Most people do not get skin cancer from moles. It is, however, possible for some moles to become malignant. In addition to the potential to develop skin cancer from moles, it is also possible to have cancer develop in close proximity to an existing mole. For these reasons, doctors usually recommend that individuals closely monitor moles and other changes in pigmentation on their skin. This is due to the fact that early treatment of skin cancer often improves a person’s prognosis.
It is possible to develop skin cancer from moles, but fortunately, the presence of moles does not translate into the definite presence of skin cancer; most people who have moles do not have cancer, as the vast majority of moles do not cause the affected person any physical harm. Since the potential for developing skin cancer from moles does exist, however, doctors usually recommend monitoring and noting changes in moles in order to identify skin cancer early. When skin cancer is diagnosed and treated in an early stage, the patient’s chances for recovery are typically improved.
Moles are simply deposits of pigmented cells that appear as flat or raised spots on the skin; some are small and difficult to see while others are large and take up significantly more space. Moles can develop on just about any part of the body, and an individual may develop skin cancer even if he does not have any moles on his skin. The presence of more than 20 moles or moles that are irregular in terms of shape or color may, however, mean a person is more likely to develop skin cancer. Likewise, a person may be at an increased risk for developing skin cancer if moles run in his family or he was born with large moles.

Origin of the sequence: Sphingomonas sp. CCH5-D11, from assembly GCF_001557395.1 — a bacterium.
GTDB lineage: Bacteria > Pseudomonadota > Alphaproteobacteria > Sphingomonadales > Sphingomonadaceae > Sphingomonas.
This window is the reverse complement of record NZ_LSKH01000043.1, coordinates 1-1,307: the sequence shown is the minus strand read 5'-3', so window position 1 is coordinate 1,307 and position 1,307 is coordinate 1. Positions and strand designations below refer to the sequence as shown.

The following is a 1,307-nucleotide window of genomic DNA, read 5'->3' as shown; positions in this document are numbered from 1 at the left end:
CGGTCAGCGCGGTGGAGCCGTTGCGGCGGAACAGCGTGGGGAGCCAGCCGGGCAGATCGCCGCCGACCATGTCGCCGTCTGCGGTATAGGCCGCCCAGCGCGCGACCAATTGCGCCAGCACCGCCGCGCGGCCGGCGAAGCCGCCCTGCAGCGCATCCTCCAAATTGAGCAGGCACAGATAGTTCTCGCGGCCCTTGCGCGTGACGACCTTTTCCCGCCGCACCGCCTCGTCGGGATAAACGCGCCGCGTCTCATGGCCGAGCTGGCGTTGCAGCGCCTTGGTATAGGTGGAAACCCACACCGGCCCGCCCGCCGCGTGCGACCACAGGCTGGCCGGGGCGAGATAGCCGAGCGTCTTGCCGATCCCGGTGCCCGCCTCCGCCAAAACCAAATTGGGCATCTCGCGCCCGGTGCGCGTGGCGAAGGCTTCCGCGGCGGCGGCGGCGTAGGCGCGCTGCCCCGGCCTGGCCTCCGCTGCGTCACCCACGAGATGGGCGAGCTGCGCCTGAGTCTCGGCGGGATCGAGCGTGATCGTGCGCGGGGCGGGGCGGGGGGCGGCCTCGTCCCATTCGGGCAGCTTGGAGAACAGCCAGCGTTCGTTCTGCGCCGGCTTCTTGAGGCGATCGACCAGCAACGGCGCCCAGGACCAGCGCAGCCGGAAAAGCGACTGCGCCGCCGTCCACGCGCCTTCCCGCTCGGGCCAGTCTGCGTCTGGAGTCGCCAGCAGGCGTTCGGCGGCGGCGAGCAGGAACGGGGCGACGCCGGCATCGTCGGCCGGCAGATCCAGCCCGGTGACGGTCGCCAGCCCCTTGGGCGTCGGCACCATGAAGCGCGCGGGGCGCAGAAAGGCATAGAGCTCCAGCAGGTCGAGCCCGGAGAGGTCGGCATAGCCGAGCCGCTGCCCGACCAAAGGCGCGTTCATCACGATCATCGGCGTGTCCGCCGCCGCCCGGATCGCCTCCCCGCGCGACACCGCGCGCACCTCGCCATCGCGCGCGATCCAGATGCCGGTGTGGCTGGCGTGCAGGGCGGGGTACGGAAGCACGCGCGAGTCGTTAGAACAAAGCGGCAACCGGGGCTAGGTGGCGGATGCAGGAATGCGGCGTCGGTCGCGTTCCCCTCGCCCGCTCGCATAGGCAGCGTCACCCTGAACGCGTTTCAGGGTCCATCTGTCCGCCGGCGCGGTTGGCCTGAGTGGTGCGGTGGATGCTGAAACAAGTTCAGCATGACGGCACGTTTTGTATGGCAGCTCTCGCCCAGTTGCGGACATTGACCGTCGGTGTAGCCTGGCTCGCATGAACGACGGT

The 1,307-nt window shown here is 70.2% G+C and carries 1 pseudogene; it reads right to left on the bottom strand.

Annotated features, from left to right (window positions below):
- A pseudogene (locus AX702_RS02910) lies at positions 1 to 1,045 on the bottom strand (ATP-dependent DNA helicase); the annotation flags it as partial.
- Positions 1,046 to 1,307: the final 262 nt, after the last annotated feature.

Doctors often provide a checklist of criteria a person can use to determine whether he should visit a medical professional to have a mole evaluated. For example, many doctors recommend that a patient see a doctor for moles that develop after he is 20 years of age. An individual may also do well to seek evaluation if a mole becomes painful, bleeds, or oozes fluid. Likewise, an individual may need a doctor’s evaluation if his mole becomes scaly, develops a crust, itches, or burns. If a mole changes shape, grows larger, or changes color, this may indicate a need for a doctor’s examination as well.